Module 4 : Architecture of Advanced Microprocessor

Lecture 30 : Muti-User/ Multi-Tasking Operating System

Multi-User/ Multi-Tasking Operating System:

The need for advanced Microprocessor architecture mainly arose because of multi-user or multi-tasking operating system. 8086 can serve a simple user. Hence 8088 (similar to 8086) was initially adopted (in 1980's) for Personal Computer.

Multi-user operating system, as the name implies, is supposed to serve multiple users at the same time. In other words, the operating system should be capable of running multiple user programs. Each user is also called a task. Hence multi-user operating system also called multi-tasking operating system. A schematic diagram of a multi-tasking operating system is shown in the figure.

Fig. 30.1  Schematic diagram of multi-user/ multi-tasking operating system (OS)

The part of the operating system (OS) that serves various tasks is called a scheduler or a dispatcher or a supervisor. It is obvious that all users can not be served at the same instant of time. Hence the OS serves one user at a time and goes to the next user when the current user has been served for a specified time. This process is called "scheduling". There are two methods of scheduling. They are as follows.

  1. Time slice method : In this method, each task/ user is served for a fixed time of 20 ms. This method works well when the number of users is less. Since users are assumed to be slower than the processor, each user feels that he is served continuously. However, this method becomes inefficient with the increase of number of users. Less important user/ task is also served for the same time as a critical or important task. This, sometimes, becomes unacceptable.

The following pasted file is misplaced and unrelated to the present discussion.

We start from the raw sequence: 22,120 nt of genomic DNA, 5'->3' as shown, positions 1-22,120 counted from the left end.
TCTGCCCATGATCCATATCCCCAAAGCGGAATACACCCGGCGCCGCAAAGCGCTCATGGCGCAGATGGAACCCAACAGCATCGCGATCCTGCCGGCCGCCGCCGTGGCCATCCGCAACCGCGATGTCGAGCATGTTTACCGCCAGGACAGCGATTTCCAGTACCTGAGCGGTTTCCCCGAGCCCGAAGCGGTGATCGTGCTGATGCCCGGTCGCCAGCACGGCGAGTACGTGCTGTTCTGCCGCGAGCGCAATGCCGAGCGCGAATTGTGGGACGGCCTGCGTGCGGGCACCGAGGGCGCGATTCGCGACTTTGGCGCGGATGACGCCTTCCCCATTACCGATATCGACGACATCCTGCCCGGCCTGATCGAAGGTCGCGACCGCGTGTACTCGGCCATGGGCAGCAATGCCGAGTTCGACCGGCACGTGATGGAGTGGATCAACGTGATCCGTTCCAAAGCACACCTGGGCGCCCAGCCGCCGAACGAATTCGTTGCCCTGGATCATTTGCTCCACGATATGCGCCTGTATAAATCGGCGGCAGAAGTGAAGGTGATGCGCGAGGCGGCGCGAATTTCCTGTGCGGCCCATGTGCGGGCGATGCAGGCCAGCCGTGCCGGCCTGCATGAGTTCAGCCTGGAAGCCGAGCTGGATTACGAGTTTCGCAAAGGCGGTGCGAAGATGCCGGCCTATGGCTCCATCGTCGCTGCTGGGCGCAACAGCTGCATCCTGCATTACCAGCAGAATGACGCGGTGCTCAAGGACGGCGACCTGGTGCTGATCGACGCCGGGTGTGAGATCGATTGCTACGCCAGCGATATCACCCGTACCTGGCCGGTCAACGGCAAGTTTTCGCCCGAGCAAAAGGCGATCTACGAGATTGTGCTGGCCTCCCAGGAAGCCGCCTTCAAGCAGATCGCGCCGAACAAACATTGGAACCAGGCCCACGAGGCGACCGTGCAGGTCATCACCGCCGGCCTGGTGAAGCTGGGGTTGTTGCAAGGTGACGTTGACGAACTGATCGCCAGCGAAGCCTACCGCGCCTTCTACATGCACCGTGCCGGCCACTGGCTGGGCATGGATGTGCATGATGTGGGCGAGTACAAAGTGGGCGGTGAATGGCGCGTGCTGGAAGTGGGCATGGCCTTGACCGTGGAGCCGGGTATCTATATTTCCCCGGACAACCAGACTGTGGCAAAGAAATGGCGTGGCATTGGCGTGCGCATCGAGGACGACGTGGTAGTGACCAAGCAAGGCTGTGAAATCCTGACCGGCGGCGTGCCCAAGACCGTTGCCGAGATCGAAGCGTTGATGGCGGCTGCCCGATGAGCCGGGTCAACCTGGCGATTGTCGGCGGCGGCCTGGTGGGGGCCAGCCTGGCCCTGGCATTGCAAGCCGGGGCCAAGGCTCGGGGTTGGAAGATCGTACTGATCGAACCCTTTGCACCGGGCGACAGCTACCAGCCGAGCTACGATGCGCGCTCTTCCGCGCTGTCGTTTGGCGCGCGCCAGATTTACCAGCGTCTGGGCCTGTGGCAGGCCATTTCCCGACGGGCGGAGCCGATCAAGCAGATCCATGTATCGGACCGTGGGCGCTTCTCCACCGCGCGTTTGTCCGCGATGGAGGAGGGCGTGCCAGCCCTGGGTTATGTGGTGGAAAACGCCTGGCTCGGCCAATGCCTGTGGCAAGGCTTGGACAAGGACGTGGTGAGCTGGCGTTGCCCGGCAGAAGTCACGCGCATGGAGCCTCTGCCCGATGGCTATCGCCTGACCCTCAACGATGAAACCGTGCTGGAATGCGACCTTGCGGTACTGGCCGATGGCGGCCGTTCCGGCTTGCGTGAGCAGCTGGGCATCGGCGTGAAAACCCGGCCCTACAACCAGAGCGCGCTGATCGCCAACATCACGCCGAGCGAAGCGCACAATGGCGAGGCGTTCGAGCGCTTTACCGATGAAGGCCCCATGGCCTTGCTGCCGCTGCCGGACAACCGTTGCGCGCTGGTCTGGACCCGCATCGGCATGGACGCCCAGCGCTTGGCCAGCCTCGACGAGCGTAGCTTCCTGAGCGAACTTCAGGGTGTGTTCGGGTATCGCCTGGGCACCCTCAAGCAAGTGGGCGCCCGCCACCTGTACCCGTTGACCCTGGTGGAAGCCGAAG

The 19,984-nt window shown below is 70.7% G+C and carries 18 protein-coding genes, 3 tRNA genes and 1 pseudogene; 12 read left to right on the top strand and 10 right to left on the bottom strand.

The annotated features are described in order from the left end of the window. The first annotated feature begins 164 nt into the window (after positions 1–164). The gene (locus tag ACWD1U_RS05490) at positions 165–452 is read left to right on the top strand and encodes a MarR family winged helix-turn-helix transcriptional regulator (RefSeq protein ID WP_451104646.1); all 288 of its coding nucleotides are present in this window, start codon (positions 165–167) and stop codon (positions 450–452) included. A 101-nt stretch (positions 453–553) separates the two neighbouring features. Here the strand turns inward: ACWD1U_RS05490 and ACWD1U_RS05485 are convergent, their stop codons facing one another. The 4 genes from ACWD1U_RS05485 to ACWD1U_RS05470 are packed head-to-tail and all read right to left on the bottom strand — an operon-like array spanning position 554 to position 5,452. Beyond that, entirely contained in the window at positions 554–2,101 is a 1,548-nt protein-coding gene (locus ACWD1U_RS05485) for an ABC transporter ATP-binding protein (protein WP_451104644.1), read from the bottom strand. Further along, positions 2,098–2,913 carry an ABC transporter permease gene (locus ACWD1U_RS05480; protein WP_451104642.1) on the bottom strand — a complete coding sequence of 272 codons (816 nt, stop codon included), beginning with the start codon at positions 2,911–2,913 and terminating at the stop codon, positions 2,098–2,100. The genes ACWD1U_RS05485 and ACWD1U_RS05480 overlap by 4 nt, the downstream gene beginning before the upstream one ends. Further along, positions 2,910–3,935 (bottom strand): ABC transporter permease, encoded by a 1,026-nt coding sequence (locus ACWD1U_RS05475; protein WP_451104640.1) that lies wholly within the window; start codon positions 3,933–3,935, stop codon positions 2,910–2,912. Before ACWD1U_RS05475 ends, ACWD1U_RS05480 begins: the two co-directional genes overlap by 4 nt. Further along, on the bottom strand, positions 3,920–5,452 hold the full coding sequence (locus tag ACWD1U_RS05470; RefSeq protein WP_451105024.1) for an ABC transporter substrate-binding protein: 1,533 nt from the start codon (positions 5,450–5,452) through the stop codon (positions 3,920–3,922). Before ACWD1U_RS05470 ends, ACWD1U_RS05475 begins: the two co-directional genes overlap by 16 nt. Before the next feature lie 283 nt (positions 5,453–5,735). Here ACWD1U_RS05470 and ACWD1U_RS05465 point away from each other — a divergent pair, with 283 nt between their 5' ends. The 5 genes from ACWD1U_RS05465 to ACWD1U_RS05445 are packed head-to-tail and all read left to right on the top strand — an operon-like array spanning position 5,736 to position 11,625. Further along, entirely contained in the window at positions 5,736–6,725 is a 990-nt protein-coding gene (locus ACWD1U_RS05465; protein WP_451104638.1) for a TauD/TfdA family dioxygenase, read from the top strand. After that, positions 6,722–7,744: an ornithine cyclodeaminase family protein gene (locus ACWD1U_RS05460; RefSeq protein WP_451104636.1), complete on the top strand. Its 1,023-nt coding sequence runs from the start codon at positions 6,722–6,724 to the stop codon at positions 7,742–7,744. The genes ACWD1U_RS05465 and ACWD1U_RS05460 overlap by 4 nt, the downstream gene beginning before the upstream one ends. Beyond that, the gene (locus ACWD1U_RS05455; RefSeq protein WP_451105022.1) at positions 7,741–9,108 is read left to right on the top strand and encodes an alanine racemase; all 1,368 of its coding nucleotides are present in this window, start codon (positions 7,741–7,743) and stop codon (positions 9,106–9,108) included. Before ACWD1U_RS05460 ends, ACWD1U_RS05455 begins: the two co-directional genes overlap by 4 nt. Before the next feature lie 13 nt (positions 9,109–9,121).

2. Pre-emptive priority based scheduling : In this method, each task is assigned a priority. A low priority task can be interrupted by a high priority task. When the high priority task completes execution returns to the low priority task.

Important facts in a multi tasking operating system:

  1. Preserving the environment:
    Each task occupies some memory and runs its own program. It should be remembered that each task is independent and needs to be protected from other tasks. In the same time, when the next task has to be served, the various registers and status of the currently executed task should be preserved so that the current task can be served again after a specified time. Hence the environment of each task has to be preserved.
  2. Resource sharing:
    Resources are available for the use of various tasks. Some examples of resources are printer, X-Y plotter, disk drives, etc. Each resource is associated with a flag called "semaphore". When a task/ user is using a particular resource, the task sets the corresponding semaphore indicating that the resource is in use and not available for other task. When the task finishes its work with the resource, it resets the semaphore so that some other task can use the same resource.